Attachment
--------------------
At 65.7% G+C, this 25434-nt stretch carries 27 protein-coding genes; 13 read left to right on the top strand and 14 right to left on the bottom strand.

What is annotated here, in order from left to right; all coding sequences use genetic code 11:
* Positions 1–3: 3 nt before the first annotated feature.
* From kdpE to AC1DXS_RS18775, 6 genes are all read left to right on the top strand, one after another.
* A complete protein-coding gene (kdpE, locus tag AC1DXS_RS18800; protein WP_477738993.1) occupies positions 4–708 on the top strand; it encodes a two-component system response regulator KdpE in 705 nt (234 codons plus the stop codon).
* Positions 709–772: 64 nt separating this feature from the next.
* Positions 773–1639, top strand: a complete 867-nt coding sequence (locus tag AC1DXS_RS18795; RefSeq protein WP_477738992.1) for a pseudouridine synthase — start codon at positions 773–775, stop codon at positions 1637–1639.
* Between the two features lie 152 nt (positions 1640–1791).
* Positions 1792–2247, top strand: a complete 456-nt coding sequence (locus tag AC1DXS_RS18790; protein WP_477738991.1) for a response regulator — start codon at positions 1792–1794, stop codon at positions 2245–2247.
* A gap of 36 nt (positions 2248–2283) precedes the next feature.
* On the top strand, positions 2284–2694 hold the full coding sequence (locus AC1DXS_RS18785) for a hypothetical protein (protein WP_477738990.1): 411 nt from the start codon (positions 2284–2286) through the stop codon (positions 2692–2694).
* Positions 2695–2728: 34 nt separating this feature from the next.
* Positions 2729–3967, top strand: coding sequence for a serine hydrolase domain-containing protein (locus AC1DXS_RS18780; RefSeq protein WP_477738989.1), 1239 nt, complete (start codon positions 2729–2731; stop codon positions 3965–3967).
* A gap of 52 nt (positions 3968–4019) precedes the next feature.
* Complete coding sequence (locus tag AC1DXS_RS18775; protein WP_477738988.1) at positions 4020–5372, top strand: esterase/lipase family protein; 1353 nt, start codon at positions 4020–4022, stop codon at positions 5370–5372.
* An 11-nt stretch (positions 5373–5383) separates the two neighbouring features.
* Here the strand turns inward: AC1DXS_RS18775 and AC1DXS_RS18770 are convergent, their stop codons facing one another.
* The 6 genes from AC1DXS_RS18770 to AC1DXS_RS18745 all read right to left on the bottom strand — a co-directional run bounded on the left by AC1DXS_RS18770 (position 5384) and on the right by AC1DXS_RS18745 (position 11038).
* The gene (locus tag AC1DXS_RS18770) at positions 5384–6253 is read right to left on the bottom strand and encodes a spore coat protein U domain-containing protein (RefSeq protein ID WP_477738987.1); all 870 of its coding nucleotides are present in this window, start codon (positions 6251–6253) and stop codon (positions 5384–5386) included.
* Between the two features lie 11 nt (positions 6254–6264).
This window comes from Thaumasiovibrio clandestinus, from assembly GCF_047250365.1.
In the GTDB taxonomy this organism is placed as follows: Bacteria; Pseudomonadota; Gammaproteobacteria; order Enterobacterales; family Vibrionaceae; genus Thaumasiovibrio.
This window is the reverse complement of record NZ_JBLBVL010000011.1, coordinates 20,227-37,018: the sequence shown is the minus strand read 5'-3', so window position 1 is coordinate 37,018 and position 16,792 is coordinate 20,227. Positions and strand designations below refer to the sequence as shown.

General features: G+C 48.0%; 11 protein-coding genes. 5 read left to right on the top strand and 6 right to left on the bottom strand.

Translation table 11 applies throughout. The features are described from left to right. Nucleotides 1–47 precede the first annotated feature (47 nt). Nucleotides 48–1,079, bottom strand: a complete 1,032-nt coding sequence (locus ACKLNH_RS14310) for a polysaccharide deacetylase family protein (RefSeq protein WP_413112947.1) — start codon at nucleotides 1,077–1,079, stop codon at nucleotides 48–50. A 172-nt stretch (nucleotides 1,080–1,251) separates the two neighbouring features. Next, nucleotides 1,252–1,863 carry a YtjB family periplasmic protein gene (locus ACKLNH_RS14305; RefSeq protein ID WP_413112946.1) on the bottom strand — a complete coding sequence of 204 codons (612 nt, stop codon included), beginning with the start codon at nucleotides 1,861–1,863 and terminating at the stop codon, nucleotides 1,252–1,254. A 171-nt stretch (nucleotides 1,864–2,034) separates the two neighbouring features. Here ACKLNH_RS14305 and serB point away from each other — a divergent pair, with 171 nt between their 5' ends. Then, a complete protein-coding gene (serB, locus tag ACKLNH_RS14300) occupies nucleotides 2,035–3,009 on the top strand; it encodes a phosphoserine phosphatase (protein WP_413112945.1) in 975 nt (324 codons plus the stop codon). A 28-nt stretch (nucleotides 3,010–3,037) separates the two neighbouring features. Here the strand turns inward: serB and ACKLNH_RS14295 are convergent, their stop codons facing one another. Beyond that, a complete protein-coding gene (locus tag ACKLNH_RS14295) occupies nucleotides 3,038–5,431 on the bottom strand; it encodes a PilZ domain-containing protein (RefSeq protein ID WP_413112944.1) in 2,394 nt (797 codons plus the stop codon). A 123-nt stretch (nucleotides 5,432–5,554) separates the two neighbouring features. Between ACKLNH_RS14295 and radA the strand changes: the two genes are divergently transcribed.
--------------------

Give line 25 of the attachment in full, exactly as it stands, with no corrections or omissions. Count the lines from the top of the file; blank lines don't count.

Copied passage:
Translation table 11 applies throughout. The features are described from left to right. Nucleotides 1–47 precede the first annotated feature (47 nt). Nucleotides 48–1,079, bottom strand: a complete 1,032-nt coding sequence (locus ACKLNH_RS14310) for a polysaccharide deacetylase family protein (RefSeq protein WP_413112947.1) — start codon at nucleotides 1,077–1,079, stop codon at nucleotides 48–50. A 172-nt stretch (nucleotides 1,080–1,251) separates the two neighbouring features. Next, nucleotides 1,252–1,863 carry a YtjB family periplasmic protein gene (locus ACKLNH_RS14305; RefSeq protein ID WP_413112946.1) on the bottom strand — a complete coding sequence of 204 codons (612 nt, stop codon included), beginning with the start codon at nucleotides 1,861–1,863 and terminating at the stop codon, nucleotides 1,252–1,254. A 171-nt stretch (nucleotides 1,864–2,034) separates the two neighbouring features. Here ACKLNH_RS14305 and serB point away from each other — a divergent pair, with 171 nt between their 5' ends. Then, a complete protein-coding gene (serB, locus tag ACKLNH_RS14300) occupies nucleotides 2,035–3,009 on the top strand; it encodes a phosphoserine phosphatase (protein WP_413112945.1) in 975 nt (324 codons plus the stop codon). A 28-nt stretch (nucleotides 3,010–3,037) separates the two neighbouring features. Here the strand turns inward: serB and ACKLNH_RS14295 are convergent, their stop codons facing one another. Beyond that, a complete protein-coding gene (locus tag ACKLNH_RS14295) occupies nucleotides 3,038–5,431 on the bottom strand; it encodes a PilZ domain-containing protein (RefSeq protein ID WP_413112944.1) in 2,394 nt (797 codons plus the stop codon). A 123-nt stretch (nucleotides 5,432–5,554) separates the two neighbouring features. Between ACKLNH_RS14295 and radA the strand changes: the two genes are divergently transcribed.